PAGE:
A New Approach for the RFP Process

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"Because it's the way we've always done it..." It's not the best reason for continuing a process, but it's often the most common. But what if you could take something that works, like the Request for Proposal process, and tweak it so that less initial investment can end up providing a greater return in the end?

The Request for Proposal

If you're in the service business or you're an organization that requires the procurement of services, you've come across this process. The RFP process allows buyers to get a more precise view of the opportunities, costs, and solutions that a vendor offers. For a vendor, the RFP enables you to bid on a job by providing a comprehensive view of your company, its services, and -- again -- the costs. For many not-for-profit organizations, it's a must-have component of the organization's structure to ensure an open and fair procurement process, and ideally a maximum return on investment.

But RFPs are time-consuming and cumbersome -- on both sides.

Imagine you're an non-profit organization with limited staff and time for a project. You're mandated to enter into an RFP process, but here's the challenge. An RFP can bring back 70-plus responses, all with hard-cover bound 50+ page novels.

How are you realistically supposed to sort through those all? To do a fair job takes hours upon hours that you may not have at your disposal. And you may be limiting your responses in that smaller companies may choose not to respond because of workload or lack of resources.

There is a solution.

Enter the Request for Information

Instead of huge bound editions, what if you received seven-page responses? By issuing an RFI, you can request company information, background and experience. Sure, you don't get all the details, but you're able to see which companies meet your needs and match your organizational philosophies. From there, you can move into a more robust process.

Starting with a Request for Information offers everyone more flexibility and opportunities. Here's why:

  • Companies of all sizes are more likely to respond (and feel they're being fairly considered) with a less cumbersome process;
  • You'll likely attract a more-diverse cross-section of company types and sizes, based on the accessibility of the RFI process; and
  • The results are easier for your team to scan through and get a high-level idea of what's offered.

The RFI is just the start. From there, you whittle down the candidates to a manageable list to enter into an RFP process. After all, it's far more productive to review 10 quality responses from your top 10 selections, then to go through a much larger pile of documents from people who aren't the right fit.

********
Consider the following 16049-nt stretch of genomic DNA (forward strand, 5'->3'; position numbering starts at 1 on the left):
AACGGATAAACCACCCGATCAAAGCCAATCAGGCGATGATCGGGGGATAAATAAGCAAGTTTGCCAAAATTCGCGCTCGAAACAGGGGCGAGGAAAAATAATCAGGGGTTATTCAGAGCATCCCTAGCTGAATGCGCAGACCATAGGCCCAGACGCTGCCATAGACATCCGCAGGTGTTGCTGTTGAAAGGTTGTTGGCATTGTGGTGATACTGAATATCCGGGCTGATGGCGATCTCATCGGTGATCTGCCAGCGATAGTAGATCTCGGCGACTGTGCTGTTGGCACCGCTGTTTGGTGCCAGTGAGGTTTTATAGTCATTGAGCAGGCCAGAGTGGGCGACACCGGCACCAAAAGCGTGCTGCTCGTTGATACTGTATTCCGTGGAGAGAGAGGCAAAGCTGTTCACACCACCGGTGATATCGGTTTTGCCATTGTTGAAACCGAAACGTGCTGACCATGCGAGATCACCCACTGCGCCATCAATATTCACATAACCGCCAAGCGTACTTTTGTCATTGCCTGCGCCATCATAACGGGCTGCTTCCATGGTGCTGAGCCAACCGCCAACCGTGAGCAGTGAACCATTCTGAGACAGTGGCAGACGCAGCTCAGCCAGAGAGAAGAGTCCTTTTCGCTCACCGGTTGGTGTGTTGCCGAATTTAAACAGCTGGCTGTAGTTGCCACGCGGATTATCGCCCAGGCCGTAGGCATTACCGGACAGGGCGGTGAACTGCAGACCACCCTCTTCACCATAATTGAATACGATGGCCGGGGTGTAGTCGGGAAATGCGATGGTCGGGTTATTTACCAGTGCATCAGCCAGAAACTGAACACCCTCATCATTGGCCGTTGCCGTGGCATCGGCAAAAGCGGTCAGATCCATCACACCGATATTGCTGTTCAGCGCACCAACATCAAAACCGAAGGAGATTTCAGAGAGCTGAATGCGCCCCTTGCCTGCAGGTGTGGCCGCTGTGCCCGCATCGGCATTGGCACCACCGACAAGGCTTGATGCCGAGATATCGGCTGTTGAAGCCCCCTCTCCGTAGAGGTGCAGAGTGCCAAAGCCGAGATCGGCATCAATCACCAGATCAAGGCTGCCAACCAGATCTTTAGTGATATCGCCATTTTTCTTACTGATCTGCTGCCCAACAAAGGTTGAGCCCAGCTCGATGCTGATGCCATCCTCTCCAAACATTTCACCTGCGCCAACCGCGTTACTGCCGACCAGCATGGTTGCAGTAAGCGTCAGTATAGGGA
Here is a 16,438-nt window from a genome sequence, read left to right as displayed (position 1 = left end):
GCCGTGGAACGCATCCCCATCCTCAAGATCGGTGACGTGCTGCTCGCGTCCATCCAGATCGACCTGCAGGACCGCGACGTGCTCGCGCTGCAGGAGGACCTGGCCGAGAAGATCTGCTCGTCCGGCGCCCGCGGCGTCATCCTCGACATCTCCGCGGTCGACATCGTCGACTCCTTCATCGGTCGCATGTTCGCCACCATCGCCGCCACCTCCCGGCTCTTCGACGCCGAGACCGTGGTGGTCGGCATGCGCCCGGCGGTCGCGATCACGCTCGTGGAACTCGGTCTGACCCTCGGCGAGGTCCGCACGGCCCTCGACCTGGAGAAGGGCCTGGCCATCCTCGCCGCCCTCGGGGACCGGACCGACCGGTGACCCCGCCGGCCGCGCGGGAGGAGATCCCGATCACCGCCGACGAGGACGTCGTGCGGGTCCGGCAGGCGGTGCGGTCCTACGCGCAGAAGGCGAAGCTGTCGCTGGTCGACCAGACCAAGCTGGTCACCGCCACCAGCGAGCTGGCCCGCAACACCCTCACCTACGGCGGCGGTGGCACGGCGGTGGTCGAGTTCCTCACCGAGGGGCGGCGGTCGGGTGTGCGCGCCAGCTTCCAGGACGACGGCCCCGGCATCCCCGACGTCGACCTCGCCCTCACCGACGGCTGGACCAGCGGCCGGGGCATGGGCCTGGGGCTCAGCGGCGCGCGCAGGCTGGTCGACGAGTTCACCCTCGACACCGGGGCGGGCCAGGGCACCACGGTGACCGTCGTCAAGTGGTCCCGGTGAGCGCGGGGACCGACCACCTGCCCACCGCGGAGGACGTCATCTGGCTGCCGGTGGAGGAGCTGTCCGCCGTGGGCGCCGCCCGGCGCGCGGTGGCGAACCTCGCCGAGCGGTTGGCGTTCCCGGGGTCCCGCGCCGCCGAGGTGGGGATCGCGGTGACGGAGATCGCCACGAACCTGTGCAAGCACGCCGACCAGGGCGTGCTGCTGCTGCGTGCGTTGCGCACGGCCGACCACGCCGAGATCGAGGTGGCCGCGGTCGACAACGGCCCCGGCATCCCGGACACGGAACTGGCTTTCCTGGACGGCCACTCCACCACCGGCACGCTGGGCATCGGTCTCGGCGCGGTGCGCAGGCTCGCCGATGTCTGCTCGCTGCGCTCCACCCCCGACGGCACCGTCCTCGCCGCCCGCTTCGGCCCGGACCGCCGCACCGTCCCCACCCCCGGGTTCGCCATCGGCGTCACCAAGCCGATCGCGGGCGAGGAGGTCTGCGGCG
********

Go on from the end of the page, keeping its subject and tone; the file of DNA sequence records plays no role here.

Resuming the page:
You can even integrate face-to-face interviews/discoveries into the process prior to the release of the RFP. From a vendor perspective, it's great to get more information and a broader understanding of the issues, challenges, and opportunities present so that we can provide a more tailored response. The more information we have, the better our RFP response is going to be for you.

There are ancillary benefits as well. Maybe you feel you're locked into a specific platform or style and, through an RFP process, would make that platform a key component of any response. But maybe there's something that's better for you. What if you could quickly compare those offering Drupal, Joomla, WordPress, or customized solutions? From there you could pick the best of the bunch and ask them to complete a full RFP.

There may be options out there that you're not even aware of, or benefits that you haven't thought of. So why would you restrict yourself?

It's an inverted pyramid approach that puts the fewest barriers and need for resources at the already-overweight top. As we move through the process, more resources are dedicated to the proponents with the highest chances of winning. That way you can spend time focusing on the responses that are going to give you the best bang for your buck.

And, best of all, for the organizations (like NFPs) that require RFPs, this is a way that you can remain compliant, while maximizing your limited resources.

Would this work for you? What do you feel are the pros and cons. Feel free to post a comment in response!



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